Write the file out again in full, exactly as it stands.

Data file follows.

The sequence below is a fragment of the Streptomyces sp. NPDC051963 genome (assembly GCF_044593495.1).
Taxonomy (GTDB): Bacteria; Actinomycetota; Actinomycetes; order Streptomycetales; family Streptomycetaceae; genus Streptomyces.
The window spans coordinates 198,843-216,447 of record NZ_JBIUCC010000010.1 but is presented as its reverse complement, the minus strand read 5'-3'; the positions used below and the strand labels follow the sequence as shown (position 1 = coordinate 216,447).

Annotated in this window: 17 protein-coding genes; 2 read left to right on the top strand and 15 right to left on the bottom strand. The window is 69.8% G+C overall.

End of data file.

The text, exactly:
The sequence below is a fragment of the Streptomyces sp. NPDC051963 genome (assembly GCF_044593495.1).
Taxonomy (GTDB): Bacteria; Actinomycetota; Actinomycetes; order Streptomycetales; family Streptomycetaceae; genus Streptomyces.
The window spans coordinates 198,843-216,447 of record NZ_JBIUCC010000010.1 but is presented as its reverse complement, the minus strand read 5'-3'; the positions used below and the strand labels follow the sequence as shown (position 1 = coordinate 216,447).

Annotated in this window: 17 protein-coding genes; 2 read left to right on the top strand and 15 right to left on the bottom strand. The window is 69.8% G+C overall.